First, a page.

Remember back at the beginning of the year when I vowed to keep track of my running mileage as my new years resolution?
Well, I haven’t.
It has proven to be more of a novelty than a necessity, and thus my tracking of the miles has gone the way of most New Years Resolutions…nowhere.
I can’t say that I’m upset about it. As I’ve written on this very blog numerous times before, my running has evolved over the last few years from something that was often a source of stress and frustration, to one of the greatest sources of (non human) joy in my life. I’ve always joked and said I’ll never drink too much tequila because I never want a reason to dislike it, and I’ve come to feel the same way about running.
So, I’ve stopped tracking my mileage, because it doesn’t matter…at least for right now.
That said, I can say without a doubt that June and July have proven to be the highest mileage miles of the year thus far. Part of the reason is because Geoff and I find ourselves at home at the same time far more often than we used to in Vermont, and more often than not look at each other and say “Hey, what do you want to do? I dunno, what do you want to do? Let’s go for a run!” The other reason is because the local running club here in Myrtle Beach is incredibly active, making it kind of irresistible to NOT go and run with them when they are putting on all of these great events.
Case in point: yesterday’s Battle of the Border.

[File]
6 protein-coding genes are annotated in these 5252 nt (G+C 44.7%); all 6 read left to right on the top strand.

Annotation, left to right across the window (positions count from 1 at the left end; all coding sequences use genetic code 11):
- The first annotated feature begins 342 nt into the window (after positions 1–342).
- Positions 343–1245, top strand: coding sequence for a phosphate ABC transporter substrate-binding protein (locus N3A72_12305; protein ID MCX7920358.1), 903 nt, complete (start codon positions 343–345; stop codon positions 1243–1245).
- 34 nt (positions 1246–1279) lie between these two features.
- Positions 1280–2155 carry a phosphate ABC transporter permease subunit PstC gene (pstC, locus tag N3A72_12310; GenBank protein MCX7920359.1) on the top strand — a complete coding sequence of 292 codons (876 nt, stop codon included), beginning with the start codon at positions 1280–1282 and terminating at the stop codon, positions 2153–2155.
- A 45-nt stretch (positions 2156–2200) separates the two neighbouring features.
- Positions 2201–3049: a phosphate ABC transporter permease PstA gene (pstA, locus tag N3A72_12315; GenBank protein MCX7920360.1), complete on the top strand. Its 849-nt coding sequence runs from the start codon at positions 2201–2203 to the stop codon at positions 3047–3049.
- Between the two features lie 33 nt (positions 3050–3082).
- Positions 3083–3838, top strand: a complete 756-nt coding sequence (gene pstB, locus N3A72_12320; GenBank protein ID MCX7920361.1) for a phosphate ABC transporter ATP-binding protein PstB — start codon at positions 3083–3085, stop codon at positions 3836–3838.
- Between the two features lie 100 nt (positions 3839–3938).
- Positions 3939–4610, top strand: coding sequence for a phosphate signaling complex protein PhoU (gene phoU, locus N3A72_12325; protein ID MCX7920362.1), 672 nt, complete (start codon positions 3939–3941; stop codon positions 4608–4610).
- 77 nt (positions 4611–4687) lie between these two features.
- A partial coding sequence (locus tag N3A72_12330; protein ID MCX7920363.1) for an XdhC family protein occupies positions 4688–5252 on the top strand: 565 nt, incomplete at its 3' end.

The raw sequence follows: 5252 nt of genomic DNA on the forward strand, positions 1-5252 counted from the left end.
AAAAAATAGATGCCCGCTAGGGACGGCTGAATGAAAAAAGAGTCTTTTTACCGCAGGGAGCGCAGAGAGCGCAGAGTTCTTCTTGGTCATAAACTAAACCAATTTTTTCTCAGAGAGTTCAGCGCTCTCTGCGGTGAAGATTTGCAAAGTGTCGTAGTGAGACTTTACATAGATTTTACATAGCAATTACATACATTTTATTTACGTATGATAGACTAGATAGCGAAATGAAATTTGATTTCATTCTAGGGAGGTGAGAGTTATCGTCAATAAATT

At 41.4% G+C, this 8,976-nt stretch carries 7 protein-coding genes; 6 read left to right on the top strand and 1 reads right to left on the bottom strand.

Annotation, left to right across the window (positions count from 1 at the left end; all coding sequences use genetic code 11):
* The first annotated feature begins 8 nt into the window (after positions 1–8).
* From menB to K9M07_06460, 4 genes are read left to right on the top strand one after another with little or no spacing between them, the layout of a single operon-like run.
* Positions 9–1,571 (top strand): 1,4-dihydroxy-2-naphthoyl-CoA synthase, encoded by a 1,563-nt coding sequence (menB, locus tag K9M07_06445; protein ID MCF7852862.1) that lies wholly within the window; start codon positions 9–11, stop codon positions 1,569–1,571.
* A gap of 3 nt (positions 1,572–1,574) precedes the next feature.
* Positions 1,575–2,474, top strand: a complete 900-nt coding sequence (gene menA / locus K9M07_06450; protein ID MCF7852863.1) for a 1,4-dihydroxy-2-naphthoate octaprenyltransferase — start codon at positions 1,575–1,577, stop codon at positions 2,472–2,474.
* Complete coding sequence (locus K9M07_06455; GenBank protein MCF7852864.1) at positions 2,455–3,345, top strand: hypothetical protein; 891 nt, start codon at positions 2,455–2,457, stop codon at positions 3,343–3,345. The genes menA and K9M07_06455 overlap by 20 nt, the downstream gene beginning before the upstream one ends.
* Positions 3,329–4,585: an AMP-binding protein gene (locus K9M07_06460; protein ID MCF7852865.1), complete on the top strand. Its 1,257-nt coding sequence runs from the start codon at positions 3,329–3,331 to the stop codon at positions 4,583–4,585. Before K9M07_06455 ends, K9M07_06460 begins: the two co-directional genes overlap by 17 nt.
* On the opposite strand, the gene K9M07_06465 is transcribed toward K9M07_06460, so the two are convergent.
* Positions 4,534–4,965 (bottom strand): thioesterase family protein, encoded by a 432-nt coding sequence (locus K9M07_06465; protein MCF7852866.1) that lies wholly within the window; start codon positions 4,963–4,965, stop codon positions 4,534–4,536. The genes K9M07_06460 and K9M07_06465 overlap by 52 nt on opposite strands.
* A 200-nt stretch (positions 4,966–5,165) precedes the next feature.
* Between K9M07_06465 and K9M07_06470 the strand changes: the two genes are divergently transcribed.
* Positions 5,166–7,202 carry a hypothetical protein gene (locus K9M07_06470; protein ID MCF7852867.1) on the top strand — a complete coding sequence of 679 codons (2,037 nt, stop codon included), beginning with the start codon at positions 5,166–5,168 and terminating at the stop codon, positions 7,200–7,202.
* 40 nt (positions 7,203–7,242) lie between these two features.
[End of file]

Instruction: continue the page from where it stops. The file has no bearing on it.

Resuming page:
I’m not quite sure exactly how the lighthearted (I think) rivalry began, but every year for the last couple of years, the Grand Strand Running Club (South Carolina) and the Wilmington Road Runners Club (North Carolina) meet at a farm that is on the SC/NC border, and run a cross country style race to determine who is the fastest team on the border.
Of course Geoff and I weren’t going to miss an opportunity to a) run with the team, and b) run OFF of the pavement. So Saturday morning, we headed up to Indigo Farms in Calabash, NC, ready to run.
After checking in I did my obligatory visiting to all of the farmyard animals. I figured I should get this over prerace, because it wouldn’t really help my team to stop mid race to take pictures of the pigs and talk to the goats.
Our club was amazing enough to provide free Asics singlets to everyone on the team who showed up to represent the team…and just shy of 90 people showed up.
It was a sea of neon orange.
While waiting for the start, we had a hilarious conversation with a fellow teammate who had just moved to SC from New York a few months ago. “Don’t these people need water?!!?” she exclaimed, nothing that the three of us seemed to be the only ones prepared to bring water with us on the course (I was wearing a hydration pack). “They are a bunch of camels, or something” I retorted, secretly jealous of the fact that the rest of the team was well acclimated to this heat. The temperature was already well into the 80’s, and quickly climbing.
After some instruction, a pep talk that essentially consisted of “you don’t have to run fast, just have to beat SOMEBODY on the other team”, and a team cheer, we lined up to tackle the 4 + mile off road course.
I call it an “off road” course because it wasn’t on pavement…but it wasn’t really a “trail” either. It was a combination of dirt roads and mowed paths in large fields. Which still beats pavement, so I’ll take it.